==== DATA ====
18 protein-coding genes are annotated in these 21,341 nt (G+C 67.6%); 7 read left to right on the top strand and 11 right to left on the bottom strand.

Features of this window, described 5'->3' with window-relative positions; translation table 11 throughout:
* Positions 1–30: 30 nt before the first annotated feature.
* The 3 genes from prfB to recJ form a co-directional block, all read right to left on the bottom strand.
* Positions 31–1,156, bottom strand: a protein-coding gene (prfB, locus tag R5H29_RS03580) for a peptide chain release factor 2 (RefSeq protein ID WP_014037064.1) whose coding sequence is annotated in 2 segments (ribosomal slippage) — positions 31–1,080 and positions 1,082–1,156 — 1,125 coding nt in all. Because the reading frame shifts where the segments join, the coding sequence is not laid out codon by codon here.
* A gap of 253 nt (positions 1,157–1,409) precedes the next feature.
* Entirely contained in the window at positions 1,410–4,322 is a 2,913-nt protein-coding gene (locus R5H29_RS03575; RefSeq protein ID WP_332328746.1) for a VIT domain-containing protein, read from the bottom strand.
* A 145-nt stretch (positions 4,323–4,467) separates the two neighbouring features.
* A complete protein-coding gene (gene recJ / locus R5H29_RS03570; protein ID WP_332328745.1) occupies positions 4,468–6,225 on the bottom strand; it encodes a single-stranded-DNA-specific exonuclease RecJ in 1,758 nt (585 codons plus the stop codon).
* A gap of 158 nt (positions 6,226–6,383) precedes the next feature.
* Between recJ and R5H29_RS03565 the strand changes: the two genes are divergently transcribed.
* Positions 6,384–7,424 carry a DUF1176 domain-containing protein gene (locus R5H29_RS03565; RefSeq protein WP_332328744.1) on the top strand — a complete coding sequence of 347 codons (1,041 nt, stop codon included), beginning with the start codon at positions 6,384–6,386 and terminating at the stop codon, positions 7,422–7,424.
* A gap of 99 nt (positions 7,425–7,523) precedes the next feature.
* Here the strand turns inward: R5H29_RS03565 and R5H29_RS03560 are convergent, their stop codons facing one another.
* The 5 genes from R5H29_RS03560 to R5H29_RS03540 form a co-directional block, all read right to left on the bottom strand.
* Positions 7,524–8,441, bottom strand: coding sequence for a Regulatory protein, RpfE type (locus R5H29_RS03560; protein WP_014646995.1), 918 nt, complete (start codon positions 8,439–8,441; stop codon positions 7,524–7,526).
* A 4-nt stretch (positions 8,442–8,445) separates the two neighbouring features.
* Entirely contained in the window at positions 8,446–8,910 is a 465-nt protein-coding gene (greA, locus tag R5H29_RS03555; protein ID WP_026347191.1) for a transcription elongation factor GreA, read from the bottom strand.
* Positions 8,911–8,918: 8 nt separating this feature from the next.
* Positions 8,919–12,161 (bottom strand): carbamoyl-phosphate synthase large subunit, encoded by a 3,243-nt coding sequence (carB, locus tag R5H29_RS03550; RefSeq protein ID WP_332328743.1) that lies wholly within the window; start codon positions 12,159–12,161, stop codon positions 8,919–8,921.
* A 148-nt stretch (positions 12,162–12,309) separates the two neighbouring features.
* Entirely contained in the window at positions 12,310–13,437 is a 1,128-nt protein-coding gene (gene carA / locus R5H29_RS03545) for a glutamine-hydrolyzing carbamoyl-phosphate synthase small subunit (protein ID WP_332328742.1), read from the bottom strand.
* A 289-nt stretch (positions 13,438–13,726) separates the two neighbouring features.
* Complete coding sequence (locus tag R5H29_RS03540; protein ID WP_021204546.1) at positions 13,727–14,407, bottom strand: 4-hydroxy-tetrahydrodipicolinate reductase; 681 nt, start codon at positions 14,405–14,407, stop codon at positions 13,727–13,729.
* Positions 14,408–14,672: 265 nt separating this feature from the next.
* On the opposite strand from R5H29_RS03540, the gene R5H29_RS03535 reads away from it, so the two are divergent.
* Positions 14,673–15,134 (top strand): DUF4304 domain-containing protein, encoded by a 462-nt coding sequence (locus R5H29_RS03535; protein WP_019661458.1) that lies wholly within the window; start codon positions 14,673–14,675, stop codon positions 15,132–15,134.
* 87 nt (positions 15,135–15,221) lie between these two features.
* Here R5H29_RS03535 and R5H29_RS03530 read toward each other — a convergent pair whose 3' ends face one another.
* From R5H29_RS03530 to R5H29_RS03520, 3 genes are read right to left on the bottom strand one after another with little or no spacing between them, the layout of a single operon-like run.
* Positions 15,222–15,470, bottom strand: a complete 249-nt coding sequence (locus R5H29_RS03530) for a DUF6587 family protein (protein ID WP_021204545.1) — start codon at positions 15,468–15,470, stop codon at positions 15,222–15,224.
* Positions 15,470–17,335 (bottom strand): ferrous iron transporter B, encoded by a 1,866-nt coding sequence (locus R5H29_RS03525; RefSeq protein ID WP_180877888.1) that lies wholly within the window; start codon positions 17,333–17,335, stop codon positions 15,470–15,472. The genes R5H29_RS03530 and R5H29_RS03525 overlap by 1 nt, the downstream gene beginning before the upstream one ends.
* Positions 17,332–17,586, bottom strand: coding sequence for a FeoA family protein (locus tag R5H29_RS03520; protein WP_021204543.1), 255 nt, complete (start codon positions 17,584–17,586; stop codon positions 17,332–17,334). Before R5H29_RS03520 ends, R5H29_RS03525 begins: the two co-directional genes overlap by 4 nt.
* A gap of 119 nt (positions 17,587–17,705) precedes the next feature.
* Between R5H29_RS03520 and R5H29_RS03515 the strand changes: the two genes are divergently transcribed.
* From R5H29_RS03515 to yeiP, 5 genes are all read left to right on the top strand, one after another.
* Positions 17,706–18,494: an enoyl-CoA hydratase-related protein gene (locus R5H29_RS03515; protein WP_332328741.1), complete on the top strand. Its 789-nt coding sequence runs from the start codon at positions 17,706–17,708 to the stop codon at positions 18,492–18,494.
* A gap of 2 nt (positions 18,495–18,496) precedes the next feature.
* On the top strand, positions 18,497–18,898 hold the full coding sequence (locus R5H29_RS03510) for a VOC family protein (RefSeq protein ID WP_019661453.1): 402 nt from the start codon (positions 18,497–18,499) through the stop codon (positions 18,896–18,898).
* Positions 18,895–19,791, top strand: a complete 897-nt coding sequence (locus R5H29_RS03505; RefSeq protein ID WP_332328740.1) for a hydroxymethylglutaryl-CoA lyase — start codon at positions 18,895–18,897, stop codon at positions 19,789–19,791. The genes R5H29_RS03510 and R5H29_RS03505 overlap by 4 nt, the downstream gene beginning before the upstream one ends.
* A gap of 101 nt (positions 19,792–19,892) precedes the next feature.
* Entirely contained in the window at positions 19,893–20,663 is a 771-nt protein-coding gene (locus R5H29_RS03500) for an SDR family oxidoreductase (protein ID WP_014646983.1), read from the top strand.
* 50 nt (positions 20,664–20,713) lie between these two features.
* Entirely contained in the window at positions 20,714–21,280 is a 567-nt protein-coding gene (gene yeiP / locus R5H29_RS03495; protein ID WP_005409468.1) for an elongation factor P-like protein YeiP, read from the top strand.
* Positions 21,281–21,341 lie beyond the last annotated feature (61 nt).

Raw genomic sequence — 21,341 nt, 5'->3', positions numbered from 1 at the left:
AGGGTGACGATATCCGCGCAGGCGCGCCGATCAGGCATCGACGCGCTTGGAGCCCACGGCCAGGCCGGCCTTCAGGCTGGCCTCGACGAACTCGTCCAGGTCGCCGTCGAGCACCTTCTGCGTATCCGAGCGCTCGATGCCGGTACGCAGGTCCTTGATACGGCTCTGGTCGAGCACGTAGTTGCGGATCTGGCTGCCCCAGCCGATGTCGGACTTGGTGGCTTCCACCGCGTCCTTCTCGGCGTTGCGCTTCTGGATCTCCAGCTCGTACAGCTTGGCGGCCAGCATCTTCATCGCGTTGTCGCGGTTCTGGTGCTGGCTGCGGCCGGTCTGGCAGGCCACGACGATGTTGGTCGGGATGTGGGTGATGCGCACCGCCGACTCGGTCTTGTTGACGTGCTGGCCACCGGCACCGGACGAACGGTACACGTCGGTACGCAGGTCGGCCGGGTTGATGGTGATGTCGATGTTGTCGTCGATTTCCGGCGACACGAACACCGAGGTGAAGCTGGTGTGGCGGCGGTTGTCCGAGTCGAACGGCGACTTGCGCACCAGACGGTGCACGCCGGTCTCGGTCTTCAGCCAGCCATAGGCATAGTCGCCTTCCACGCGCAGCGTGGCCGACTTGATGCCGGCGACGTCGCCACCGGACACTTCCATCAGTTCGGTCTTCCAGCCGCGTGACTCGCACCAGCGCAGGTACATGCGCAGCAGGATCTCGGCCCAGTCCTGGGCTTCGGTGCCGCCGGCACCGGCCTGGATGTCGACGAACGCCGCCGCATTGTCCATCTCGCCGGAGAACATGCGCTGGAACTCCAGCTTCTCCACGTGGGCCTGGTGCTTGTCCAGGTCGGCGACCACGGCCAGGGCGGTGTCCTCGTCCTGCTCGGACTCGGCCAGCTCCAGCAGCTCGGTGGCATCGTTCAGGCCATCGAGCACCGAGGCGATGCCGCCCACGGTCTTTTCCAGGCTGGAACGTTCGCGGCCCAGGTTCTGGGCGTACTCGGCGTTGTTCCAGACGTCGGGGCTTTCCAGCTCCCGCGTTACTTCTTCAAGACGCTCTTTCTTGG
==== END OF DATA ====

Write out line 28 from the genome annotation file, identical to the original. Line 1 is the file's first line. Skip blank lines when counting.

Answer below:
* 87 nt (positions 15,135–15,221) lie between these two features.